The water table is higher in Malawi, unlike other parts of Africa. So each farmer can either dig his/her own well or have help. The well is basically a keyhole shaped hole in the ground with a sort of ledge or shelf in the narrower end of the well hole that the person getting the water out can stand on. During the wetter season that shelf is not visible, but as the water level goes down you can see the shelf. In the beginning days of the project the lead farmer was given a hand pump to use in extracting the water from the well. I have several pictures of the pump that I will include as an attachment. The water can then be channeled throughout the garden to water the crops. The original hand pump was built on a wooden stand. After it was used for a while it became apparent that a more stable platform needed to be developed along with other improvements. This is one of the reasons I am so impressed with AWP – the expectation all along was that it was a good thing to experiment and try an idea out in the field (literally). If it works great, but if not- then try something else! So now the pump is installed on a metal frame with a tweaking of some of the materials used in other parts of the pump – like an empty soda bottle that is now being used because the plastic part that was being used for the plastic rope to move around was causing the rope to wear out! Part of the trip today involved evaluating the newer version of the pump – with the result that there will be more adjustments made to make it even more stable. The channels for the water are elevated banks of soil with an indentation that allows the water to flow. Simply physically creating a break in the channel or placing a barrier directly on the channel to stop the flow in that direction can redirect the water. It can be just as easily repaired and moved again the previous direction. I will talk more about the irrigation system later on, because I am digressing…

The first year is taken up with helping the lead farmer maximize his crop yield. The second - year there are a hand full of equally motivated farmers are added to the original one or two farmers. The lead farmers are expected to train and help the new farmers with the combination of determining correct fertilization amount, composting, and irrigation and crop management. By the third year if there is enough interest expressed additional farmers can join – with the maximum number being around 11. This was another lesson learned – originally there were almost 30 members. Over time that number of people dropped to around 13 because of a lack of ability to effectively manage that many people, because not everyone was equally motivated and a variety of other reasons.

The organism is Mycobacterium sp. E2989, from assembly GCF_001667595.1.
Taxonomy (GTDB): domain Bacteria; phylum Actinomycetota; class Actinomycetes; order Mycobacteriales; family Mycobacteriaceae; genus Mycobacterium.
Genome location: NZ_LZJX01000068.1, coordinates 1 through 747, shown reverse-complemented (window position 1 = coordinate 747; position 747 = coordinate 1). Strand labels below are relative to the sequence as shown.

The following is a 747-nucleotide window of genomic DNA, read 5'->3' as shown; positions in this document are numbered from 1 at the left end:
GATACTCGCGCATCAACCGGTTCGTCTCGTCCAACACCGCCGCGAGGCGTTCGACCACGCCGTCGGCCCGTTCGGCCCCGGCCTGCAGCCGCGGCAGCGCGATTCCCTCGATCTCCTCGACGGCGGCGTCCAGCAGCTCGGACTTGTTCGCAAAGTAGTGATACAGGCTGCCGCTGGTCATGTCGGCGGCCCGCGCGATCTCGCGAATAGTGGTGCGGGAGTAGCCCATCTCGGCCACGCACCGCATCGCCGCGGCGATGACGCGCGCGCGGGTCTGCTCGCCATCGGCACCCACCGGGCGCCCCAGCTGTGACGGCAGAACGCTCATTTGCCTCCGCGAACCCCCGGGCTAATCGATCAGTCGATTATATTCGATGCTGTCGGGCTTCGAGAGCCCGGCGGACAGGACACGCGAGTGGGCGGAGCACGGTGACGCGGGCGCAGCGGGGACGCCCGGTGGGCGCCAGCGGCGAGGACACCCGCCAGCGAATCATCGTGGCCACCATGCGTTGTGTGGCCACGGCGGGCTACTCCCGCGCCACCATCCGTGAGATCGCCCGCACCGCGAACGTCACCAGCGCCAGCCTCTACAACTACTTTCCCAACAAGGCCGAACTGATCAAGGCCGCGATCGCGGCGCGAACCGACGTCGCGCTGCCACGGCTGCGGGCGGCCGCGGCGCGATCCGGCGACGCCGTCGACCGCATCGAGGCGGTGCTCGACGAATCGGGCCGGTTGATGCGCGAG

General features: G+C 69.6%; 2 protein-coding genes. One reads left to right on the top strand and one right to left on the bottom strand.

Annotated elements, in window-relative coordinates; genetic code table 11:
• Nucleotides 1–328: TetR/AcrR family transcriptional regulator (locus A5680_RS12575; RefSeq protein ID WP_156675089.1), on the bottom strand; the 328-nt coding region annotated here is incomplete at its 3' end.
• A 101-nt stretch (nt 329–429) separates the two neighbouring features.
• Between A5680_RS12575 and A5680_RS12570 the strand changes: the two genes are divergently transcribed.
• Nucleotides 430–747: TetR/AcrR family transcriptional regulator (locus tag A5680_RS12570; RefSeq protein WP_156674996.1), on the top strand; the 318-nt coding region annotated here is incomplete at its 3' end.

The agricultural club is now formed from this group of farmers. The original lead farmer or farmers become the chairman and vice chairman of the agricultural club. It is the goal to have these leaders eventually take over the administrative function of the club. The members will work together to encourage and prod each other to continue with the information that they have learned from AWP, government run agricultural extension programs, other non-governmental organizations that may be able to help, and from each other. This past year a loan program was developed through AWP that allowed the club as a whole to get money to purchase either fertilizer or seeds. The amount of fertilizer or seed that would be necessary was developed in conjunction with Christopher, the club chairman and the participating farmer – this method prevented the previous practice of getting a loan or voucher from the government and using it to get the most fertilizer and using it all whether it was needed or not. While we were out today each member of one of the clubs who were given loans presented their payments to the agricultural chairman who in turn gave it to Christopher, who wrote up a receipt for each payer. The whole club is responsible for the total amount of the loan. It then becomes incumbent on everyone to make sure that everyone else is successful in his or her garden so that the loan can be repaid.